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SCIO briefing on foreign-exchange receipts and payments data in H1 2023

China.org.cn | July 31, 2023


South China Morning Post:

As you pointed out, RMB assets are attractive to foreign capital, but the RMB exchange rate has significantly fluctuated recently. We note that macro-prudential adjustment parameters for cross-border financing were raised yesterday. Will China continue to take measures to stabilize confidence and prevent a sustained and excessive fall in the exchange rate? Thank you.

Wang Chunying:

In recent years, the People's Bank of China and SAFE have established and improved the macro-prudential management of cross-border financing. Yesterday, we raised the macro-prudential adjustment parameters. The market has offered various analyses and interpretations, many of which I believe are accurate. This time, our primary adjustment was raising the parameter from 1.25 to 1.5. This change has increased the upper limit of the risk-weighted balance of cross-border financing for domestic financial institutions and enterprises, directly expanding access for enterprises to obtain financing from overseas, including banks. As previously mentioned, corporate cross-border financing is based on net assets, while banks are based on core capital. After the coefficient's increase, the expansion of overseas financing capacity will increase the source of cross-border financing, expand capital inflows, and help boost domestic liquidity, especially foreign currency liquidity. This change will balance supply and demand in the foreign exchange market and play a role in stabilizing foreign exchange market expectations. This policy has been well-received by the market. I notice that many companies are very interested in it, and they are also happy to see the coefficient increase.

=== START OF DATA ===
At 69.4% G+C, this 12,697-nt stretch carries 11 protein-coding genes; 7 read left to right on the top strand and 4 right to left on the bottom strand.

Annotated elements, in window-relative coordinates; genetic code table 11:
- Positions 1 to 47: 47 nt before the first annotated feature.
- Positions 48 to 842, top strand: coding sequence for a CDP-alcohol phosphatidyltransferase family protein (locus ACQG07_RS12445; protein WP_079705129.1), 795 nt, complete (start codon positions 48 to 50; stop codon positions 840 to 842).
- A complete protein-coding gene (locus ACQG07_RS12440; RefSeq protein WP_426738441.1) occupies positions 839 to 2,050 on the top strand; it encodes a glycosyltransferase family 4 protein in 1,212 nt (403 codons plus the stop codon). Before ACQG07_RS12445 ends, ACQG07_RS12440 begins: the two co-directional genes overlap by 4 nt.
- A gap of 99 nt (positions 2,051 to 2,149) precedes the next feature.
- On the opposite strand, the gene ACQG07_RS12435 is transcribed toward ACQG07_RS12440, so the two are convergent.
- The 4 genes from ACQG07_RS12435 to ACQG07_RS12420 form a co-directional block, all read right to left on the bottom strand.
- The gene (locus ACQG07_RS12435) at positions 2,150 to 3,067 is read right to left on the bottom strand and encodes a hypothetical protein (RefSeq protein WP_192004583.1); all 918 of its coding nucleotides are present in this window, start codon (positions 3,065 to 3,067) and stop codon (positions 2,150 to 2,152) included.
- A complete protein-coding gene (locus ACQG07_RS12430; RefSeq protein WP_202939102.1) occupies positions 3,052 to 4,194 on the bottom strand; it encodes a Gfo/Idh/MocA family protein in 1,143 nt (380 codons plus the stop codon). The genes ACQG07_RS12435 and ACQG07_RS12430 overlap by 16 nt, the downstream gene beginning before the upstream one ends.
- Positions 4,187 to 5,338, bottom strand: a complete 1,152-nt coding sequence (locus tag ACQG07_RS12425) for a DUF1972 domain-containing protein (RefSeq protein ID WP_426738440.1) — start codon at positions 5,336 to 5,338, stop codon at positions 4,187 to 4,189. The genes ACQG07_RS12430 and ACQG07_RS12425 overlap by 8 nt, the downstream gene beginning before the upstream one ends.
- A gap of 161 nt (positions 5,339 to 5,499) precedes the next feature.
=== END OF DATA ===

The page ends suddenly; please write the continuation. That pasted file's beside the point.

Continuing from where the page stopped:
We've discussed many issues related to the exchange rate. Whether viewed from the perspective of cross-border capital flows, foreign exchange settlement and sales data, the balance of payments, or even the maturity of the foreign exchange market and our policies, the RMB exchange rate has the potential to remain basically stable at a reasonable and balanced level moving forward. In the past, we have managed multiple rounds of external shocks, accumulated experience and improved our regulatory tools and measures. Not long ago, the PBC stated at a press conference that tools are meant to be utilized. We will adhere to comprehensive policies, focus on stabilizing expectations, and adopt different measures according to actual conditions to provide the market with a stable environment and expectations. This approach will facilitate foreign-related economic entities conducting business and investment activities. Thank you.


The current U.S. dollar interest rate remains at a high level, and there is a certain interest rate gap between the interest rates of China and the U.S. Against this background, could you tell me about any changes in China's foreign debt in the first half of the year? Thank you.

Wang Chunying:

Impacted by the Fed's interest rate hike, last year's external debt data experienced a slight deleveraging. However, the overall trend has stabilized since the beginning of this year. At the end of the first quarter, the total external debt balance stood at $2.5 trillion, representing an increase of $38.2 billion or 1.6% over the figure at the end of the previous year. China's external debt is anticipated to remain relatively stable in the first half of the year.

Looking at the composition of foreign debt, there are active and passive types of foreign debt. Different types of foreign debt demonstrate various characteristics of change, but these changes are relatively stable and moderate.